Channel Partners

March 1, 2000

11 Min Read
Walled In

Posted: 03/2000

Walled In:
Why IP Voice is Held captive
(And, what Carriers, Vendors Are Doing to Set it Free)
By Charlotte Wolter

Level 3 Communications Inc. ( has made its reputation in transport
networking and on Wall Street as the advocate of pure IP networking. Yet when Level 3
hands off IP voice traffic to another carrier, even if the traffic is going to continue as
IP voice, it converts it to good old-fashioned time-division multiplexing (TDM) voice.

Level 3 is not alone. All major carriers convert most of their IP voice traffic to TDM
to do handoffs. However, this introduces significant delays in voice traffic, not to
mention the costs involved. Level 3 plans to exchange traffic in the IP realm as soon as
possible, says Ike Elliott, vice president, softswitch services, Level 3, "but there
are technical challenges."

Standing in his way, is a towering wall of nonstandard equipment, diverse types of call
detail records, multiple compression algorithms and call control protocols.

Quality of service (QoS) is the overriding issue, though service providers define it
differently. The international toll bypass clearinghouses, which use the public Internet
much of the time, do not have the expectation of providing toll-quality voice.

Still, they often exert Herculean efforts to maintain quality in the unpredictable ‘Net
environment. Those that want to provide large-scale IP voice to business, such as Level 3,
are looking for IP telephony that can pass muster in the most critical business

However, "Most carriers can barely assure quality themselves, so what happens when
you go from a Level 3 to a Rhythms (NetConnections,,"
asks Deb Mielke, president, Treillage Network Systems.

The standards for quality, settlement and monitoring that are well established in
circuit-switched telephony are nonexistent in IP voice.

The Barriers

The barriers to IP voice exchange range from QoS and monitoring to settlement and
billing. Few, if any, standards or even generally accepted ways to proceed exist for any
of these critical network operational factors.

"Quality of service is the most challenging, and it’s not so much an issue of
maintaining quality of service from one network to another. It is an issue of how to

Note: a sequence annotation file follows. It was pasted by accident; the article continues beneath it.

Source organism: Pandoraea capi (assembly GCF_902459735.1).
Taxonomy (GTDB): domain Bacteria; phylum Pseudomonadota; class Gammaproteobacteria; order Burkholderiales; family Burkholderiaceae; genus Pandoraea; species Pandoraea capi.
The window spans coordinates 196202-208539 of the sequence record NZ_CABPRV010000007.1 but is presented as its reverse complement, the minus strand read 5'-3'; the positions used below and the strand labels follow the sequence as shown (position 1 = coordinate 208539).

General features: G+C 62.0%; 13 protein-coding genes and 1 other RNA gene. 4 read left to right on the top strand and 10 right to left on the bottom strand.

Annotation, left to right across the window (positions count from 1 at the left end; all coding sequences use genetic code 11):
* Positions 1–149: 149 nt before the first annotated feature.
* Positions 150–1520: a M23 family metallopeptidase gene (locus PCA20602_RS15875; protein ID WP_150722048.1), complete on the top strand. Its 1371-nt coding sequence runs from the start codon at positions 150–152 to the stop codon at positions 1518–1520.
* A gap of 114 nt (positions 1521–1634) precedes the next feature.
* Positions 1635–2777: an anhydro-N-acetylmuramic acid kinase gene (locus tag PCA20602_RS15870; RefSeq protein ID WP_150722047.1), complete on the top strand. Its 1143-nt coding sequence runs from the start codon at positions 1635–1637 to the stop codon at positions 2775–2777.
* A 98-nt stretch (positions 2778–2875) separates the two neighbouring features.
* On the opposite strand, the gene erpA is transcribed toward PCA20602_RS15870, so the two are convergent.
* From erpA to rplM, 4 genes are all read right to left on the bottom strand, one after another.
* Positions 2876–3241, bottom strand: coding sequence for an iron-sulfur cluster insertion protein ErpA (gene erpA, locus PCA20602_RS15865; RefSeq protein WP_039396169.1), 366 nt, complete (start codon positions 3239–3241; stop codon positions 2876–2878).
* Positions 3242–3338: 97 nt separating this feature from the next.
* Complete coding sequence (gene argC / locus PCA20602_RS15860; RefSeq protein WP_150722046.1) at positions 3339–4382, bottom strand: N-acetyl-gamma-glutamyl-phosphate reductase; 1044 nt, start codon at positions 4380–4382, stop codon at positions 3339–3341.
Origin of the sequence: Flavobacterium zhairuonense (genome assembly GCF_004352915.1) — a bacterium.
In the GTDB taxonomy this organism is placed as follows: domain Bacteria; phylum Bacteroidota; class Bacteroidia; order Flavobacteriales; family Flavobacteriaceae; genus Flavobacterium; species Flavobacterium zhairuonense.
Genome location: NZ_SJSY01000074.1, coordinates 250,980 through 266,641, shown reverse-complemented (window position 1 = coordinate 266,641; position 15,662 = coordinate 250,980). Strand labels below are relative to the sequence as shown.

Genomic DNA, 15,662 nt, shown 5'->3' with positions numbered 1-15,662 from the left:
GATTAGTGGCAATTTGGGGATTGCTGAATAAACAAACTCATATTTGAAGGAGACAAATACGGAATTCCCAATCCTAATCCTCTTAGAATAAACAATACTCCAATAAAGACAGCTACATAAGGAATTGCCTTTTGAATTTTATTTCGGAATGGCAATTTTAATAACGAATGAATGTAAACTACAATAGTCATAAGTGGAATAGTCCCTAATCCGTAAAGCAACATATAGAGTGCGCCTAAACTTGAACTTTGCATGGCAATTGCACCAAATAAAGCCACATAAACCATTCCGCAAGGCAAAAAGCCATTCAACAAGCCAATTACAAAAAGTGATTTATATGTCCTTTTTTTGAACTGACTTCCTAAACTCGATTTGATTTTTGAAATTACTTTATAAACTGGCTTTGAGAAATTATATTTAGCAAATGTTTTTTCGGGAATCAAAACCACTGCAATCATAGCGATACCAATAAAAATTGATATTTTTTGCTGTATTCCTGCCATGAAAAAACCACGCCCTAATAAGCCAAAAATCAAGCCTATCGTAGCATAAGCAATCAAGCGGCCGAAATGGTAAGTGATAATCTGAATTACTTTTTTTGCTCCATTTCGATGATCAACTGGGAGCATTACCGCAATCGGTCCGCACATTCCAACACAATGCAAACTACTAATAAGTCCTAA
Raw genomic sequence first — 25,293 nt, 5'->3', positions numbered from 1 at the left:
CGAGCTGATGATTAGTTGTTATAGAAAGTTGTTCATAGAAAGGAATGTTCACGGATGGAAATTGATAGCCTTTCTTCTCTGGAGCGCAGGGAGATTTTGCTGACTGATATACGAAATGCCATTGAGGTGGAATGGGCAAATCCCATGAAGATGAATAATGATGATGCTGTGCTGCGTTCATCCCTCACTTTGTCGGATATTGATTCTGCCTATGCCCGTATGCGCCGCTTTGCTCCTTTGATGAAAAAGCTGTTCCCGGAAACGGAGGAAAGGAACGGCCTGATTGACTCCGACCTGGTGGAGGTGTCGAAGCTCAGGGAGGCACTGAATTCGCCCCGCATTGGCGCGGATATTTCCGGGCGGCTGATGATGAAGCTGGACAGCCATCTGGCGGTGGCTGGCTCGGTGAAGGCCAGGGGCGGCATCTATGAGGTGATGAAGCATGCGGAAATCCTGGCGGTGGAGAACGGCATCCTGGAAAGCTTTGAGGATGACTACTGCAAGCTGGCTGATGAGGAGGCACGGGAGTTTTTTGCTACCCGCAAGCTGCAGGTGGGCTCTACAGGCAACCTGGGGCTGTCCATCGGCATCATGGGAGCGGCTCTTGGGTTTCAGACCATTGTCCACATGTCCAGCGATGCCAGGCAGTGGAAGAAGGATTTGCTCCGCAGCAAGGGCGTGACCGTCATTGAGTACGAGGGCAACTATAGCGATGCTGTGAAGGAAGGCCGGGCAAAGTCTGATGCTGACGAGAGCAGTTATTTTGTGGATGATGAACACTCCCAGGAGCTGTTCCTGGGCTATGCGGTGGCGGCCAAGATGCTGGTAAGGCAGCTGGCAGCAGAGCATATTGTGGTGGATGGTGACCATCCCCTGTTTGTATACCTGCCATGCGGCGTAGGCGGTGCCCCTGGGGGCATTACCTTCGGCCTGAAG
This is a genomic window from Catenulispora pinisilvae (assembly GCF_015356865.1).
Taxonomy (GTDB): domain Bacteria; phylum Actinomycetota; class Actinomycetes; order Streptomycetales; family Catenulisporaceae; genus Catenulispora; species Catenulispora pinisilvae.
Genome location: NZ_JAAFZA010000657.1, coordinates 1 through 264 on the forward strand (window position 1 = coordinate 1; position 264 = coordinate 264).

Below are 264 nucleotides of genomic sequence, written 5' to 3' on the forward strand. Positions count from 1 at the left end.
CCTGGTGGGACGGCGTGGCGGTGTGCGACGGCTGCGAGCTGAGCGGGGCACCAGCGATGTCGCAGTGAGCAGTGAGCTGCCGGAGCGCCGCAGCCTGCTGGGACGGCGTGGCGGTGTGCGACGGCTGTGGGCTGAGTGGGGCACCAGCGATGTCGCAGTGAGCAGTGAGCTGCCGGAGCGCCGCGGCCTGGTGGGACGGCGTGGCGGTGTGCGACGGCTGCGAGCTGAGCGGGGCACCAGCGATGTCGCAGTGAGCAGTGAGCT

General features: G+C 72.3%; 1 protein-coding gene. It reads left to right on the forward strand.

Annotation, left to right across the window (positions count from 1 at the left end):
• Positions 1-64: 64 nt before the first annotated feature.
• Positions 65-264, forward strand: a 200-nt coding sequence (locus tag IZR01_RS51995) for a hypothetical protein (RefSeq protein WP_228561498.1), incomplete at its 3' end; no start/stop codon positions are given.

maintain quality of service at all without just throwing bandwidth at it," says Gregg
Astoorian, senior manager, Internet telephony marketing, Nortel Networks Inc. (

"Level 3 has more bandwidth than God, but so what?" says Mielke. "The
networks buying from them don’t necessarily have a lot of bandwidth and the interconnect
doesn’t either."

Some of the proposed solutions to improve control over QoS, such as multiprotocol label
switching (MPLS) and DiffServ, still are not finalized as standards and have yet to be
adopted widely. In addition, they don’t address larger network issues, such as
interoperability among gateways.

There is no agreed way to measure quality, let alone a standard, as in circuit-switched
systems with their fixed 64kbps performance requirement. Many providers measure packet
delay and numbers of dropped packets, though there is no absolute link between those
figures and voice quality.

More qualitative means are under consideration, says Anthony Weber, project manager,
research and development group, RCN Corp. (
"It can be effective. It is just a matter of getting providers to accept that it is a
good way to measure."

Even if bandwidth is abundant, networks don’t always function smoothly. With IP voice,
if quality drops, there are few mechanisms to identify the source of the problem. That is
complicated by the fact that the customer may not know which network is carrying the

"How do you monitor if it goes through three carriers?" asks Mielke.
"You could buy IP telephony from (3)Voice by Level 3, an RBOC and a CLEC, and never
know it."

The ongoing, and so far unsuccessful, effort to resolve call control protocol standards
for gateways is possibly the most galling to network operators. Backbone network
operators, such as Level 3, favor the simpler session initiation protocol (SIP), while
media gateway control protocol (MGCP) is favored for more complex control, such as
communication between a gateway and gatekeeper (also called media gateway controller).

Most gateway vendors have adopted H.323, but the imprecision of the standard means
every iteration is different and not interoperable.

"The challenge is trading off traffic among networks," when each gateway
vendor is doing something different, says Jeff Zwall, senior product manager, IP services,
Williams Communications Inc. (
"And no one wants to buy the wrong box."

Lea King, product director, Concert Global Clearinghouse, a service of Concert
Communications Company (, says,